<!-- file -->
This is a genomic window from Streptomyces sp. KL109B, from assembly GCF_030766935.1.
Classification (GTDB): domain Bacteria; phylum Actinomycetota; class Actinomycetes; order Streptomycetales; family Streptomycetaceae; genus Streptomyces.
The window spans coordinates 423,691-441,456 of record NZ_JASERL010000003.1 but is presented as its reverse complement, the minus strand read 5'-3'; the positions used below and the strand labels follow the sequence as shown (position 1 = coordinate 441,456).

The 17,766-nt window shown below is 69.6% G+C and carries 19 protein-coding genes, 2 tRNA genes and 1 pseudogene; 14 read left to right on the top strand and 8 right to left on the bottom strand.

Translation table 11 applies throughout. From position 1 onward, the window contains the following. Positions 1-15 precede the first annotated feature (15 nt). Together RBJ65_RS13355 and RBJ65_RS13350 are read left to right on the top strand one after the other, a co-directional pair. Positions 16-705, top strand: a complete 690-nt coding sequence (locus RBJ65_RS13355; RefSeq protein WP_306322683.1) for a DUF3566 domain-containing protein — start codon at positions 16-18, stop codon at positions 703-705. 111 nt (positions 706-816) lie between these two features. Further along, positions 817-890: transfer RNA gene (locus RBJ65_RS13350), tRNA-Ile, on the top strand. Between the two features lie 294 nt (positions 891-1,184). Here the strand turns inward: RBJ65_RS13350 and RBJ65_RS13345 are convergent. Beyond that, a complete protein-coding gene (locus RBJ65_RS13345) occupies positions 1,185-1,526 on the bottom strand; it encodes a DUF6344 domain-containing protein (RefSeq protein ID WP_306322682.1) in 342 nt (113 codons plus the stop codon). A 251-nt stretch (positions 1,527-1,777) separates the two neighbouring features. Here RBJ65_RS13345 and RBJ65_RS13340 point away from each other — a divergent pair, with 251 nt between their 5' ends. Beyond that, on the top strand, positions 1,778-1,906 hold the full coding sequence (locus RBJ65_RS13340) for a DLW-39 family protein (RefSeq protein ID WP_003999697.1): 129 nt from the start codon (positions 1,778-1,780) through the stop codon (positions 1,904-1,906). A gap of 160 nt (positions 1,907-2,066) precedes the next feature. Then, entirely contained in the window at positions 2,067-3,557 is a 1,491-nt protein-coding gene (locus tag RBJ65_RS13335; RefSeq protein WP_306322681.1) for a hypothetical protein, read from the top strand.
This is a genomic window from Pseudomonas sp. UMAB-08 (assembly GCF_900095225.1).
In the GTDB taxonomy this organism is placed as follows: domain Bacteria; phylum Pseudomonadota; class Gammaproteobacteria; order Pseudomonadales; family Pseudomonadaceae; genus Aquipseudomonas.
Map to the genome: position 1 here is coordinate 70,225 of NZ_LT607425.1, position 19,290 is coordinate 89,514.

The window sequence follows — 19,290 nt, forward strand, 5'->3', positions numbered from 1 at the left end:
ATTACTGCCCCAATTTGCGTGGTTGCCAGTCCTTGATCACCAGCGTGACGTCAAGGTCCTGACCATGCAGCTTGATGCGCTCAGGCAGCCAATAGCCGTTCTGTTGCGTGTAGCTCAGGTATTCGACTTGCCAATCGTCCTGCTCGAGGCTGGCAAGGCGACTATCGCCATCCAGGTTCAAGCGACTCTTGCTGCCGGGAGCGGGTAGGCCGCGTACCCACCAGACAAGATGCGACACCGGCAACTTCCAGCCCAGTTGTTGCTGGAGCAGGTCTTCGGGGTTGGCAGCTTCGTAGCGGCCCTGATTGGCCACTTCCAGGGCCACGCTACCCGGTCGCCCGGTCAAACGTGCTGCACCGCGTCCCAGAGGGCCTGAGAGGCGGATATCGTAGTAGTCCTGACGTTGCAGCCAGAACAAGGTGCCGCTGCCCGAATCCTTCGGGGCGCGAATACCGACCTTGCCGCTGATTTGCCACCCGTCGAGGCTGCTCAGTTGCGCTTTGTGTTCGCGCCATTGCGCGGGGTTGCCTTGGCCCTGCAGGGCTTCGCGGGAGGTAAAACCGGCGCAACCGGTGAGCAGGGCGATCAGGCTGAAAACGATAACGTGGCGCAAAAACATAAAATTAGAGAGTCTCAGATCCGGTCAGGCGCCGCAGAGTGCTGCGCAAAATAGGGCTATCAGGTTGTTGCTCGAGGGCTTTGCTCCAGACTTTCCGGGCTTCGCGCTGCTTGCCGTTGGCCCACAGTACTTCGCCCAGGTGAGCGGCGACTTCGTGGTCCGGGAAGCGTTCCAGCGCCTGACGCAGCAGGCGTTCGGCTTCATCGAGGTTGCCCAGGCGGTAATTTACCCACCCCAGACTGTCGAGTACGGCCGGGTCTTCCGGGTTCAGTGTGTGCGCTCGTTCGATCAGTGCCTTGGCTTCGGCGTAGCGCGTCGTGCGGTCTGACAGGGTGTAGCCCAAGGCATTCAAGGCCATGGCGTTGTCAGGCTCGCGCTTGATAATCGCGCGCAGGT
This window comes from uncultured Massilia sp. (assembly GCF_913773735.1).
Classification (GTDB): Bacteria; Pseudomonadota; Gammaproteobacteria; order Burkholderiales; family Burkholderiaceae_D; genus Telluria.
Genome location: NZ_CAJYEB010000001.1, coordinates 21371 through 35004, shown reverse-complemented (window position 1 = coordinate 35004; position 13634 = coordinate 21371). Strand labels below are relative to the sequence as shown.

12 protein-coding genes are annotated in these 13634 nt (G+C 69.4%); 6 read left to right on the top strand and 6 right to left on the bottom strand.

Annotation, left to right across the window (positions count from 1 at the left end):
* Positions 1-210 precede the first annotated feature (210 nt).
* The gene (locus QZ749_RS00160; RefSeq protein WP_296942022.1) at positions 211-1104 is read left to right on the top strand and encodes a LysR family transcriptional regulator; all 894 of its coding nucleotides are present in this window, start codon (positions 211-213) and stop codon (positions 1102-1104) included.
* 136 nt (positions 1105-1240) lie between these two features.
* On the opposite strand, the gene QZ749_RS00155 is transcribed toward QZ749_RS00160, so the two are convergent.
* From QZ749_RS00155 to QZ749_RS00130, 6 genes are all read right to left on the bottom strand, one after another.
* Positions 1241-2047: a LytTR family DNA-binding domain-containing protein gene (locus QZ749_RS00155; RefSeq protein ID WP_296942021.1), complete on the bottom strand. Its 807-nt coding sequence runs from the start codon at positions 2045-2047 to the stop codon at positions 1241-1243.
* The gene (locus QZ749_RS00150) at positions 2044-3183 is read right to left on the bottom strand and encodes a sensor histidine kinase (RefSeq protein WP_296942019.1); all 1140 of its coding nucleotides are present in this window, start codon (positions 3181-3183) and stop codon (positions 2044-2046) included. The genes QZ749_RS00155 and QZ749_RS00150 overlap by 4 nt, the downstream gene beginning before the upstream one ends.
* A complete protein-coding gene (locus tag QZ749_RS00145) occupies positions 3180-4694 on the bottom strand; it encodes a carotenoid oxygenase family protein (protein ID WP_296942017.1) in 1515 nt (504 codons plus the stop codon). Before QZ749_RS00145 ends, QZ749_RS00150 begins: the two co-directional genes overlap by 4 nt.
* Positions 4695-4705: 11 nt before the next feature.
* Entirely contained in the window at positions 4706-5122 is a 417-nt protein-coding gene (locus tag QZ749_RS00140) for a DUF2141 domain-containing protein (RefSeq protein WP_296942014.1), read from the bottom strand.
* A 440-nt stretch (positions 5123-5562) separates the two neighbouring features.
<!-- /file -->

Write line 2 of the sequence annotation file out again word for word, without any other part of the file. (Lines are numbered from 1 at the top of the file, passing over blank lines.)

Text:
Classification (GTDB): domain Bacteria; phylum Actinomycetota; class Actinomycetes; order Streptomycetales; family Streptomycetaceae; genus Streptomyces.